top of page

St. Paddy’s day is coming

Cathie Campbell/For The Madera Tribune

Try using some corned beef in a Reuben casserole for something a little different.


The stores are, or soon will be, full of corned beef specials and I always buy one brisket and one round, then prepare them along with the usual cabbage, potatoes, carrots and onions.

If you like corned beef but are tired of the typical menu, this week’s selection starts with a casserole that’s really tasty. And if you miss potatoes, try the soup. You don’t have to have corned beef on St. Patrick’s Day, though. Try the County Cork Irish stew, which uses lamb, and the Bannock bread!

Reuben casserole 1 can or jar (16-oz.) sauerkraut, rinsed and well drained 1 1/4 cups chopped, cooked corned beef (about 1 pound) 1 cup (8-oz.) sour cream 1 small onion, chopped 1 garlic clove, minced or pressed 1 cup (4-oz.) shredded Swiss cheese 2 slices rye bread, cubed 2 tablespoons butter, melted

  1. Preheat oven to 350. In a bowl, combine the sauerkraut, corned beef, sour cream, onion and garlic. Transfer to a greased 11-by-7-by-2-inch baking dish.

  2. Sprinkle with cheese and bread; drizzle with butter. Bake 25 to 30 minutes or until heated through. Makes 4 servings.

County Cork Irish stew For those who like lamb, try this recipe from Ireland.

8 small lamb chops Salt and freshly ground black pepper to taste 1 tablespoon vegetable oil Parsley, bay leaves, peppercorns, thyme and rosemary, small amounts (enclosed in a cheesecloth bundle) 1 pound potatoes (3 to 4 medium) 2 cups finely shredded cabbage 1 medium onion, chopped 1 large leek (white part), thinly sliced 12 small white pearl onions, peeled 1 1/2 cups celery, diced 1 1/2 cup peas Chopped, fresh parsley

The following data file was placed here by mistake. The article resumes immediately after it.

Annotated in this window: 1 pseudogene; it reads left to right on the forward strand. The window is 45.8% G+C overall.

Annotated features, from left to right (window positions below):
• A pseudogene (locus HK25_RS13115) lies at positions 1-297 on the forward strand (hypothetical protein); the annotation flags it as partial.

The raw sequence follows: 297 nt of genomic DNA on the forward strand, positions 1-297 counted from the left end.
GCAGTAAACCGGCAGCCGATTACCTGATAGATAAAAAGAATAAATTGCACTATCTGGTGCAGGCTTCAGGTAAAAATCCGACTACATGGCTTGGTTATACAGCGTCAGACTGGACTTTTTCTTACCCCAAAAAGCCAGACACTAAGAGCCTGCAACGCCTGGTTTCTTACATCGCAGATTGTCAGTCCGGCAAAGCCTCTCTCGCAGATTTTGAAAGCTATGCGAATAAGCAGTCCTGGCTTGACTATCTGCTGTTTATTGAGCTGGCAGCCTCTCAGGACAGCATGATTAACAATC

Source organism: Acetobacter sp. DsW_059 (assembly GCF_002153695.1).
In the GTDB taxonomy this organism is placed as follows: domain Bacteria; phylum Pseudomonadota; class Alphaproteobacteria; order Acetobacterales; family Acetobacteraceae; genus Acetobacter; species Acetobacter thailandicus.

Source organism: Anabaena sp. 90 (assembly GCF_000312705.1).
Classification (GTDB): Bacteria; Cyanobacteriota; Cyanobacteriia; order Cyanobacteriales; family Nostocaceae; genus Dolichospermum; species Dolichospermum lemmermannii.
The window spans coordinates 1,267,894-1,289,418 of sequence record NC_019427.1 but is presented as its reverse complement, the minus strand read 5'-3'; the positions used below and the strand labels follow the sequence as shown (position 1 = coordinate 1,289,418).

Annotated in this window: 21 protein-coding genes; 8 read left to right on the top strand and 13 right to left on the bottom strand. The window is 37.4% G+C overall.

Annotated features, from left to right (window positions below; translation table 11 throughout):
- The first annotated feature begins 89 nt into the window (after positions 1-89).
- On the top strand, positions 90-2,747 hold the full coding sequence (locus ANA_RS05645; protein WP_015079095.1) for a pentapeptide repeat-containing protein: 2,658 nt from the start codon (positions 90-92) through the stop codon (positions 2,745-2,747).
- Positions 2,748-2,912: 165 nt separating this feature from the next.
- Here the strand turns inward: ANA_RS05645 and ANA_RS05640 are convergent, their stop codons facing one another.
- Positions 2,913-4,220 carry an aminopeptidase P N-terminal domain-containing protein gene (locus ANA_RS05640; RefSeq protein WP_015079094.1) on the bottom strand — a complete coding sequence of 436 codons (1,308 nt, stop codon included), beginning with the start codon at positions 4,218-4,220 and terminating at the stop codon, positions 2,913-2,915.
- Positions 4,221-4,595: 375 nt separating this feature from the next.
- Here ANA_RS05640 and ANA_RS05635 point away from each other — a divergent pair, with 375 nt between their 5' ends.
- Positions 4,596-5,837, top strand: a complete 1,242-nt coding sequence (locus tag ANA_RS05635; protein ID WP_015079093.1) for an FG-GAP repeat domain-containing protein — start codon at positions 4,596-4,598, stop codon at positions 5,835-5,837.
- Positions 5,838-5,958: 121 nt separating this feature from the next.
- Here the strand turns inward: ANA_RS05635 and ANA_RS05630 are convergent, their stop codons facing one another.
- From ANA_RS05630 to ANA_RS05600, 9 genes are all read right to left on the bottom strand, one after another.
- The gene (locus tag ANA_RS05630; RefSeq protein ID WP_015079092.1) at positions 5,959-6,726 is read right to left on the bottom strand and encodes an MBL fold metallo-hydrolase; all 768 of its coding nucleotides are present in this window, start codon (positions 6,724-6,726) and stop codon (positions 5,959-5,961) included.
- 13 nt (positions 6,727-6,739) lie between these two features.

1. Season chops with salt and pepper. Heat oil in saucepan wide enough to hold all chops in a single layer. Brown on both sides. Drain fat and add enough water to cover chops. Bring to a boil and add bundle of parsley, bay leaves, peppercorns, thyme and rosemary. Lower heat and simmer.

  2. Meanwhile, peel and quarter the potatoes and add them, along with the cabbage, onion, leek, pearl onions and celery to the chops and liquid in the pan. Simmer 20 minutes then add peas. Add a little more water if needed during cooking. Simmer 10 minutes more or until potatoes are tender. Adjust any seasonings to fit your taste. Garnish with parsley and serve.

Potato soup Of course, you can use less garlic if you really want to.

1/4 cup (1/2 stick) unsalted butter 2 cups chopped yellow onions 1 cup chopped celery 1/2 teaspoon salt 1/4 teaspoon cayenne 1 bay leaf 2 tablespoons (yes, really!) chopped garlic 8 cups chicken broth 2 large baking potatoes (about 2 pounds), peeled and diced 1/4 cup heavy cream

  1. Melt butter in a large, heavy pot or Dutch oven over medium-high heat. Add the onions, celery, salt and cayenne and cook, stirring, until the onions are soft and lightly golden, about 5 minutes. Add the bay leaf and garlic and cook, stirring, for 2 minutes.

  2. Add the broth and potatoes and bring to a boil. Reduce heat to medium-low and simmer, uncovered, until the potatoes are soft, about 30 minutes.

  3. Remove the soup from heat. Discard bay leaf. With a hand-held immersion blender, or in a food processor or regular blender in batches, process until smooth. Slowly add the cream and stir to blend. Serve hot.

Buttermilk Bannock bread 4 cups flour 3 teaspoons baking powder 1 teaspoon salt 3/4 teaspoon baking soda 1 cup golden raisins 2 eggs 1 1/2 cups buttermilk

  1. Preheat oven to 350. Stir flour, baking powder, salt, baking soda and raisins together. In another bowl, fork-blend eggs and buttermilk and add to dry ingredients. Stir until a sticky batter is formed.

  2. Scrape batter onto a well-floured surface and knead lightly. Shape into a ball and place in a round, nonstick casserole dish that has been sprayed with cooking spray. Mark a cross in the center with a sharp knife. Bake uncovered about 1 1/4 hours.


bottom of page